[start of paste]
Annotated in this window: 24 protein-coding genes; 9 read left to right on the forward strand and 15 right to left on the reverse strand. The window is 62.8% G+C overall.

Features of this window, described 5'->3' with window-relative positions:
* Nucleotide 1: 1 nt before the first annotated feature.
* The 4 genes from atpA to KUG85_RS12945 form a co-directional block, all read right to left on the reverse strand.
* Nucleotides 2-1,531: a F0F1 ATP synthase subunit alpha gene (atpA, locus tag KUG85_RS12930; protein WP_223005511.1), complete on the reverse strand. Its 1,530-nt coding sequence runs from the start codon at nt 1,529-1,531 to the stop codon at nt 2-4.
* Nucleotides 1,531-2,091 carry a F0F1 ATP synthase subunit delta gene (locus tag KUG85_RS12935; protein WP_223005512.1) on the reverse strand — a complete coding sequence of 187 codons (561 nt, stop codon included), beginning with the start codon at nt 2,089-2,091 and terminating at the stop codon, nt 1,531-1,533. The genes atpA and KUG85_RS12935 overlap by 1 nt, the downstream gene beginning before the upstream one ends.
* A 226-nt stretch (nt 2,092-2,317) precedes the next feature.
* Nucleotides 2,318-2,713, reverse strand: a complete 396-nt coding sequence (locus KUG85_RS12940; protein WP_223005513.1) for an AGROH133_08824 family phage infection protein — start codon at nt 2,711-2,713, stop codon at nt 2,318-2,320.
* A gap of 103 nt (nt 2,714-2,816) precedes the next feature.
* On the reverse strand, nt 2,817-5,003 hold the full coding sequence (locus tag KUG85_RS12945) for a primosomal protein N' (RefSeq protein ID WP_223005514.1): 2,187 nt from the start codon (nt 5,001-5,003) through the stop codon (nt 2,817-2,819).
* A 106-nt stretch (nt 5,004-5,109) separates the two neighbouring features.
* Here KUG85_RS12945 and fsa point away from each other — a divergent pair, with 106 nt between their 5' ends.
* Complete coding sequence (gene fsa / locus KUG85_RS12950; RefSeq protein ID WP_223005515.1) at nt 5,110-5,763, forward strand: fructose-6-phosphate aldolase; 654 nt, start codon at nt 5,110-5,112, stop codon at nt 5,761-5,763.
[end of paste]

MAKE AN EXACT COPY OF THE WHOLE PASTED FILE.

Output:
Annotated in this window: 24 protein-coding genes; 9 read left to right on the forward strand and 15 right to left on the reverse strand. The window is 62.8% G+C overall.

Features of this window, described 5'->3' with window-relative positions:
* Nucleotide 1: 1 nt before the first annotated feature.
* The 4 genes from atpA to KUG85_RS12945 form a co-directional block, all read right to left on the reverse strand.
* Nucleotides 2-1,531: a F0F1 ATP synthase subunit alpha gene (atpA, locus tag KUG85_RS12930; protein WP_223005511.1), complete on the reverse strand. Its 1,530-nt coding sequence runs from the start codon at nt 1,529-1,531 to the stop codon at nt 2-4.
* Nucleotides 1,531-2,091 carry a F0F1 ATP synthase subunit delta gene (locus tag KUG85_RS12935; protein WP_223005512.1) on the reverse strand — a complete coding sequence of 187 codons (561 nt, stop codon included), beginning with the start codon at nt 2,089-2,091 and terminating at the stop codon, nt 1,531-1,533. The genes atpA and KUG85_RS12935 overlap by 1 nt, the downstream gene beginning before the upstream one ends.
* A 226-nt stretch (nt 2,092-2,317) precedes the next feature.
* Nucleotides 2,318-2,713, reverse strand: a complete 396-nt coding sequence (locus KUG85_RS12940; protein WP_223005513.1) for an AGROH133_08824 family phage infection protein — start codon at nt 2,711-2,713, stop codon at nt 2,318-2,320.
* A gap of 103 nt (nt 2,714-2,816) precedes the next feature.
* On the reverse strand, nt 2,817-5,003 hold the full coding sequence (locus tag KUG85_RS12945) for a primosomal protein N' (RefSeq protein ID WP_223005514.1): 2,187 nt from the start codon (nt 5,001-5,003) through the stop codon (nt 2,817-2,819).
* A 106-nt stretch (nt 5,004-5,109) separates the two neighbouring features.
* Here KUG85_RS12945 and fsa point away from each other — a divergent pair, with 106 nt between their 5' ends.
* Complete coding sequence (gene fsa / locus KUG85_RS12950; RefSeq protein ID WP_223005515.1) at nt 5,110-5,763, forward strand: fructose-6-phosphate aldolase; 654 nt, start codon at nt 5,110-5,112, stop codon at nt 5,761-5,763.